The Nugget

13 Reasons Why

A Review of the New Netflix Original Series

Danielle Nelson, Head Writer

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Thirteen Reasons Why is a Netflix original series based on a novel by Jay Asher and was co-produced by Selena Gomez. One of the main characters in the story, Hannah Baker, made the decision to take her own life. Following her decision, she delivered thirteen tapes which she previously recorded to a classmate with instructions to pass them on. Each tape contains one reason as to why she was driven to make her decision through the relationships she had with other students.

The show is meant to spread awareness about teen suicide and several people feel that it also makes the topic easier to bring up. However, one topic that the show seems to miss is mental illness. According to suicide.org, over 90% of those who commit suicide have a mental illness. This is one of the leading causes of teen suicide, and it is not addressed at any point within the series.

I want to start off by adding a disclaimer. Suicide is a very heavy subject, and it is in no-way intended to be glamorized by this series. It’s also very important to know that this show is rated TV-MA and that it also brings in several other heavy topics, such as sexual-assault and drunk driving. Parts of the series are extremely challenging to watch. Most episodes that are deemed graphic and heavy have a disclaimer at the beginning of the show, so viewers are able to decide whether to continue watching.

The classmate who currently has the tapes is Clay Jenson, her co-worker and friend. The viewers find out Hannah’s reasoning as Clay listens. Throughout the thirteen episodes, I grew more attached to a few of the characters because the character development in this show is phenomenal.

Overall, the show was spectacular and very meaningful. The first episode quickly captured my attention with its intense nature. However, the next few episodes seemed a little uneventful. I started to worry that it would be one of those shows where the first episode is amazing, but then the producers struggle to keep the quality the same. At this point, people might stop watching or make the assumption that Hannah is purely “overreacting.” Once I got to the halfway mark, however, I was extremely glad I continued watching.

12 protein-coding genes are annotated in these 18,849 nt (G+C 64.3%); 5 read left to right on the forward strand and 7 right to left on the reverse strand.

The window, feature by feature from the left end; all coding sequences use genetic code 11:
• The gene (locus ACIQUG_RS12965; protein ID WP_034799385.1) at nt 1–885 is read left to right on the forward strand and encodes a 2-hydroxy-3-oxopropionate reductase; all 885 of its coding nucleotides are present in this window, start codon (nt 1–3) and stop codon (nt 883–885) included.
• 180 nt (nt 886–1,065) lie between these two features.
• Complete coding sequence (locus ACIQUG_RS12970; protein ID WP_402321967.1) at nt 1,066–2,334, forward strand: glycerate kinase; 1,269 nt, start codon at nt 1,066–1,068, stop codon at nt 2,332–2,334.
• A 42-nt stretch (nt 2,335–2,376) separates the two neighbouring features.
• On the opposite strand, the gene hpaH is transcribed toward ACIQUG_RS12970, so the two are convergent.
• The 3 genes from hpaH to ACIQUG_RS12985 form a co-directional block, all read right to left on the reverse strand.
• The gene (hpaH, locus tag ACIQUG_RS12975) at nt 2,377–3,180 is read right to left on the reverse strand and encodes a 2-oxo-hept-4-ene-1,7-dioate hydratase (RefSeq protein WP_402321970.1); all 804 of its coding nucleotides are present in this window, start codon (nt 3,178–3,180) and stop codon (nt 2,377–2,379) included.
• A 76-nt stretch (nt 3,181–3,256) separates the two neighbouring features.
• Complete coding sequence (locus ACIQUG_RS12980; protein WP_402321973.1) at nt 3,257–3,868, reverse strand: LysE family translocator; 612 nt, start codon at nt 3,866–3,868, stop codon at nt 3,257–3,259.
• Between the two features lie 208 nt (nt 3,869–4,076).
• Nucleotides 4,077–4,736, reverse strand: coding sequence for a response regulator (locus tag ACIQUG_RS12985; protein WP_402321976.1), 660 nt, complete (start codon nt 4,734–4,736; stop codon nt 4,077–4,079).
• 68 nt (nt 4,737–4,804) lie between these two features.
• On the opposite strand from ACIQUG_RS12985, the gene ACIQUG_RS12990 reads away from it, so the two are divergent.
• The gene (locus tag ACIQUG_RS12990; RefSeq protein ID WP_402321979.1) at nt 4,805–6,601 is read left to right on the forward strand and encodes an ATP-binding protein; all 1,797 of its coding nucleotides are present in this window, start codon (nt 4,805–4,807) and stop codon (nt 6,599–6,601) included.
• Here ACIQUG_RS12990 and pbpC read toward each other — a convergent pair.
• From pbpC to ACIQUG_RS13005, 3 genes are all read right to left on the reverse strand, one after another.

Episode nine is where I finally found myself in tears, mainly from the frustration that the show was beginning to make me feel. Every episode from there on out resulted in tears at least once. This is also the point where everything starts to make sense. I absolutely could not stop watching; it got to the point where my head was pounding from staring at my phone screen for so many consecutive hours.

One of my favorite things about the show is the way they differentiate what is told in flashbacks before her suicide, and what is happening after her suicide. When Hannah was alive, the colors in the show are radiant and golden. After Hannah takes her own life, everything is gray and dull. This shows how Hannah positively touched the lives of everyone she met, whether she was aware of it or not. This brings me to my next point: the plot that takes place after her suicide is equally as intense as listening to the reasons why she chose to make that decision. The show depicts how each student deals with Hannah’s death and the tapes, as well as the heart-breaking reaction of her parents and the school. The emotions felt by every character are demonstrated extremely well.

After watching all thirteen episodes, I am left with several questions and desperately hope that there will be a second season. Selena Gomez has hinted at the idea of continuing the series, but nothing official has yet been released.

I believe that there are two major concepts to takeaway from this story: all the little things add up, especially when they are combined with other serious issues. Also, you never know what is going on in someone else’s life, so it is very important to take that into consideration before you make a decision you may later regret. However, if a person is dealing with a mental illness it is important to note that sometimes being kind is not enough. Although they may need a friend to help them get through a tough time, if you think they are struggling with suicidal thoughts or a mental illness, it is important to let a teacher, counselor, or professional know.

Despite the difficult scenes and extremely heart-breaking yet relevant topic, I strongly feel that the show was beautifully filmed and has a very necessary message. If you believe that you can handle watching this series, I strongly recommend that you do.

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